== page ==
Monthly Archives: July 2020


At a time when water use is being challenged due to limits in water availability, conservation in the power industry is the next step in creating better long term water use.  Agricultural solution are beginning got be implemented.  They has been extensive in the utility industry, but yet to be pursued in the power industry.

Power uses about 40% of water in the us – primarily for cooling.  The use includes evaporation and increased temperature given the cooling is designed to increase water temperatures up to 10F.  Water cooling is more efficient than air cooling which costs about 25-30% of total efficiency.  But such plants still use 60+% of their efficiency to cooling losses.  Recycled water is an option but there are limited to temperatures, so even with full recycling getting to zero water use is hard, and only achievable with new power plants.

THe power industry continues to evolve and increasing efficiency is a prime goal – if yu can increase efficicency from 30 to 50% that is a huge amount of power without a huge added investment.  Let’s watch the progress.


There is a huge move toward electric vehicles.  GM is going full electric on its passenger cars.  There is a huge push to get electric long haul tricks on the roads asap.  Florida has legislation permitting is in 2020.  1.3 million Americans without a high school diploma will be displace by this move.  Bad for them, bad for people, good for those looking to make money.  They represent 1/3 of transportation costs, which is 10% of the US economy.  But a bigger question is whether all the electric vehicles, which will permit better tracking, speed control and in theory efficiency, can be supported by the electric grid.  The change to electric vehicles will create hot spots where concentrated truck usage will occur.  Given that e-commerce has upended the retail world, the potential for electric vehicles to upset the grid is a consideration.  How and when they recharge, realizing that delivery vehicles in urban areas and taxis are targets for conversion to electric fleets in addition to long haul trucks.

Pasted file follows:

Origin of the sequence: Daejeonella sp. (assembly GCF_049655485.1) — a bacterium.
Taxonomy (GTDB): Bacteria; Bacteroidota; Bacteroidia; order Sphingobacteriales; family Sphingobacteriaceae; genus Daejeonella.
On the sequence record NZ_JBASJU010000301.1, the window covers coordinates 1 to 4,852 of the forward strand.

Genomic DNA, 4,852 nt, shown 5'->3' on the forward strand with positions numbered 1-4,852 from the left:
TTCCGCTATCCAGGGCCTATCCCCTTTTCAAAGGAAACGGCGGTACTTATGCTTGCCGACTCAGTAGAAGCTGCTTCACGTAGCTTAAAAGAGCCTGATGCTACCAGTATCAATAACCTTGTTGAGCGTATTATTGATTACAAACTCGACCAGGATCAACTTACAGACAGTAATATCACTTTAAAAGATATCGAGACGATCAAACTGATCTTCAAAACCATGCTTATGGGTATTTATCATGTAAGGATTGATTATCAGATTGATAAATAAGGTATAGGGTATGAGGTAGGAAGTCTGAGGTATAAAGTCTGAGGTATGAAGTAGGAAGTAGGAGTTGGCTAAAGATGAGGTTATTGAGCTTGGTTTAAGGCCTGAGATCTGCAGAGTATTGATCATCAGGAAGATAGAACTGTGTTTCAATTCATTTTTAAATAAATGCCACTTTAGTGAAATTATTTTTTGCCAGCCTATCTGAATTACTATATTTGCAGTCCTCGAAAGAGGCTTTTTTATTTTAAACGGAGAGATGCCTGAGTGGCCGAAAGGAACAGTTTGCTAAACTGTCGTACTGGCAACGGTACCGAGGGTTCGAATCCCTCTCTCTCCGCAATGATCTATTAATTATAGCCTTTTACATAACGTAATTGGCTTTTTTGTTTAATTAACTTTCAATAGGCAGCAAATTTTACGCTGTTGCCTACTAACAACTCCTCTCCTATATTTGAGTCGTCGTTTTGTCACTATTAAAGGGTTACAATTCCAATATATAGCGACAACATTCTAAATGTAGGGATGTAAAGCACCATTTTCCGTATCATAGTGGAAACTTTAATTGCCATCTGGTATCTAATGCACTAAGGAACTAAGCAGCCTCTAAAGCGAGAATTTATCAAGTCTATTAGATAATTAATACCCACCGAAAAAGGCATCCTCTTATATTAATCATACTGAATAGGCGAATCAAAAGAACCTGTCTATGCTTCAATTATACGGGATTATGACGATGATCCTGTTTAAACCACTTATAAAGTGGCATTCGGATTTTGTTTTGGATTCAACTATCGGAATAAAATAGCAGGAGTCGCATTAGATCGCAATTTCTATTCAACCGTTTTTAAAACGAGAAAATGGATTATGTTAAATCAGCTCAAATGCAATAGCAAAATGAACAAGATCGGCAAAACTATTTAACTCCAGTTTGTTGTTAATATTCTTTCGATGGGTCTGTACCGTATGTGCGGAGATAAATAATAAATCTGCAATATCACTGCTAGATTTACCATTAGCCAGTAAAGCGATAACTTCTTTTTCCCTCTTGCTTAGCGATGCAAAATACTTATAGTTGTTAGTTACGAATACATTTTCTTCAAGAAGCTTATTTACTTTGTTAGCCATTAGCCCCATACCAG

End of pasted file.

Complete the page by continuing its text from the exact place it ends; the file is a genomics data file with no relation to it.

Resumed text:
For more folks, note that Ford will introduce both an all-new F-150 and an F-150 hybrid version in 2020, Ford said. “The fully electric Ford F-150 is coming soon after,” it confirmed, adding that the vehicle is part of an investment of more than $11.5 billion toward global electrified vehicle investment. Keep in mind the Ford F150 pickup is the biggest selling vehicle by far in the US.  This is potentially huge.

However before we jump too fast in the conversion to electric, consider that the lack of natural gas and hydrogen fueling stations limit the potential for vehicles powered by natural gas or fuel cells, so access to the grid will limit the potential for electric vehicles.    Expect that unless plans are made, the conversion to electric vehicles will stress the grid.  Not that grid issues should change our desire to move off gasoline, despite what Koch Enterprises wants.


Does it sound right that methane pops up in your backyard?  Some folks in northeast Ohio don’t think so after a 2018 explosion on an XTO energy gas well exploded.  It released a lot of methane to the atmosphere, and may have been the largest methane leak in many years.  This was one of Ohio’s wells (Ohio has over 100,000 gas facilities).  It is a poster child for what is wrong with the oil and gas industry. Today a number of non-profit organizations are trying to monitor methane releases because it contributes over 25% of greenhouse gas emissions.

At the same time, a recent study found that hydropower, a supposedly clean power sources, creates carbon dioxide and methane releases from decaying vegetation in the water (it volatizes as water flows through the dam).  EDF scientist Dr. Ilissa Ocko found 200 facilities that competed with coal power/MW over a 10 years period.  Who would have thought?


Don’t miss: When and where to see comet NEOWISE from South Florida – News – The Palm Beach Post – West Palm Beach, FL
— Read on

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